a9ded1e5ce5d75814730bb4caaf49419 Trial design

      PACIFIC-R is an international, observational study that will enroll ∼1200 NSCLC pts who have received durvalumab as part of early access programs (EAPs) between Sept 2017 and Dec 2018. In the EAP, eligible pts are adults with histologically or cytologically documented unresectable, Stage III NSCLC, regardless of tumor PD-L1 expression, who have not progressed after definitive CRT. Pts received durvalumab (10 mg/kg intravenously) every two weeks. Pts will be enrolled in the PACIFIC-R study after discontinuation of the EAP in participating countries. Data will be abstracted from pts’ medical records at several time points within the 5 year study period. Primary endpoints are PFS (investigator assessed) and OS. Secondary endpoints include PFS and OS in pt subgroups; time to distant metastases; sites of disease progression; adverse events of special interest leading to treatment interruption, discontinuation or medical intervention; and descriptive analyses of demographic and clinical characteristics of pts treated with durvalumab in a real-world setting. Recruitment for this study is ongoing.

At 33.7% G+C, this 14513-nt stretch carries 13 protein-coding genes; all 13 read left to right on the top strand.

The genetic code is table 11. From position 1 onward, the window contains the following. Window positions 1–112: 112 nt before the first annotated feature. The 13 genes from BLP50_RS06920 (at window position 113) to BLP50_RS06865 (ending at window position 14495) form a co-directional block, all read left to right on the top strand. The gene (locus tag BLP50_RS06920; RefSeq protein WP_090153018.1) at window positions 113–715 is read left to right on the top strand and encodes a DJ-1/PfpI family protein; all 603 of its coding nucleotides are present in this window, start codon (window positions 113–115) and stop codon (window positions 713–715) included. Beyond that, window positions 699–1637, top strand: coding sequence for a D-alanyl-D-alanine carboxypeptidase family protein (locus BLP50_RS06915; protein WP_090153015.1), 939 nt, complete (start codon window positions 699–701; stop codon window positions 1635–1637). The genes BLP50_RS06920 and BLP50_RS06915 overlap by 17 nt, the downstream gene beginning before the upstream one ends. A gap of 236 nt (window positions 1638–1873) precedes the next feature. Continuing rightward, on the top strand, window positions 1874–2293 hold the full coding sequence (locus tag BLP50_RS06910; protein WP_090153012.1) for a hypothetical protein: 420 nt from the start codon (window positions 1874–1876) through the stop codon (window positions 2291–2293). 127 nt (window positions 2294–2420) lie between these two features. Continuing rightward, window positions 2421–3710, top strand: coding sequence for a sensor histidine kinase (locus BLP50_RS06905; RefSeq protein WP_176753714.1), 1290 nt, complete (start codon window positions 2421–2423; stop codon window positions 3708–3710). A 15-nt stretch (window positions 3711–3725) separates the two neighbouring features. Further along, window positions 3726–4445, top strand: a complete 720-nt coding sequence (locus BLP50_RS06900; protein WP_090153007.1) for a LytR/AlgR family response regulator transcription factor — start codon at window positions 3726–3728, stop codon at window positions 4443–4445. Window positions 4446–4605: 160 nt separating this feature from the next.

d9b324a48b043b3d87bc9b3fe620f260 Clinical trial identification

      NCT03798535.

      7a6a3ffa2dadc03a6151ee2c4d6fa383 Editorial acknowledgement

      Medical writing support, which was in accordance with Good Publication Practice (GPP3) guidelines, was provided by James King of Cirrus Communications (Macclesfield, UK), an Ashfield company, and was funded by AstraZeneca.

      934ce5ff971f1ab29e840a35e3ca96e9 Legal entity responsible for the study

      AstraZeneca AB.

      213f68309caaa4ccc14d5f99789640ad Funding

      AstraZeneca AB.

      682889d0a1d3b50267a69346a750433d Disclosure